Liver cyst symptoms

A liver cyst is a small fluid-filled growth that develops within the lining of the liver. In most cases, a single cyst develops and usually causes no problems for the individual. However, some people experience a much heavier occurrence of these cysts, resulting in a condition known as polycystic liver disease. With this disorder, the liver suffers a collection of cysts, causing the organ to enlarge and triggering the retention of fluids. Regardless of the number, liver cysts are never cancerous but can produce distressing symptoms in its sufferers.


For most people, a liver cyst causes no symptoms at all. This is largely due to the fact that these small protrusions typically form as a sole growth, never affecting the function and health of the liver. Fortunately, of all the cases of liver cysts, the majority (around 95 per cent) never display symptoms of the condition.


Of those people who develop symptoms of liver cysts, pain is by far the most common of them all. This pain is typically isolated to the abdominal region and ranges in discomfort from dull to sharp. For some, this pain is felt in the upper right side of the abdomen or even the shoulder, which is often an indication that the cyst has prompted bleeding. Yet this symptom isn't always felt strictly as pain, instead it can manifest as an abdominal fullness.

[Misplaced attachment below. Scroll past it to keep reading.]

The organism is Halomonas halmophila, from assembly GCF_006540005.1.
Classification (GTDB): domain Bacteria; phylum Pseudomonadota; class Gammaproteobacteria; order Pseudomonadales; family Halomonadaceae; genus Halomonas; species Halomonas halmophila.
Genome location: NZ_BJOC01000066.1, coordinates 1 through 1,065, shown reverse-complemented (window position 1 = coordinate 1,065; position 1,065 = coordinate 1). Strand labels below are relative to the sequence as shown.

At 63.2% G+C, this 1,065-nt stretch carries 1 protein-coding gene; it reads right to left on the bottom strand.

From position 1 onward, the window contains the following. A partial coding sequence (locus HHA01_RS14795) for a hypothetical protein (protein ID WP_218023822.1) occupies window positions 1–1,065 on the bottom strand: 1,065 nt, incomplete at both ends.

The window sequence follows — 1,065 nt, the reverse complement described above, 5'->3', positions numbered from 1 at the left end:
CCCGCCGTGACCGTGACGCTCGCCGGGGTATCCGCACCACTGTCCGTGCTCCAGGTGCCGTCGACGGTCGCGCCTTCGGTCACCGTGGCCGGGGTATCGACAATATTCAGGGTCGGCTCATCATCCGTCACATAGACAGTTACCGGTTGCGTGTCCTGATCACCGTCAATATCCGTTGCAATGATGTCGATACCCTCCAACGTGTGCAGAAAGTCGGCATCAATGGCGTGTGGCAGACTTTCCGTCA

Sometimes, a liver cyst causes the liver to swell. In this situation, a person may notice some abdominal distension due to the increased pressure caused by the swollen liver. But this distension is usually subtle and a relatively rare symptom of the condition.


Since the liver cysts rarely cause any problems, many people are never treated for the condition. It isn't until symptoms manifest that surgery becomes an option. With liver cysts, a portion of the cyst is removed, so it can no longer fill with fluid. And according the Cleveland Clinic, it is very rare to experience a recurrence.

Polycystic Liver Disease

With polycystic liver disease, the symptoms are the same as liver cysts, except sometimes much more severe. However, treatment is much different for this condition, as there are far too many cysts to surgically repair. In this situation, the only way to treat the disease is completely remove the liver and replace it with a new one.

Cite this Article A tool to create a citation to reference this article Cite this Article

About the Author

Based in Minneapolis, Minn., Dana Severson has been writing marketing materials for small-to-mid-sized businesses since 2005. Prior to this, Severson worked as a manager of business development for a marketing company, developing targeted marketing campaigns for Big G, Betty Crocker and Pillsbury, among others.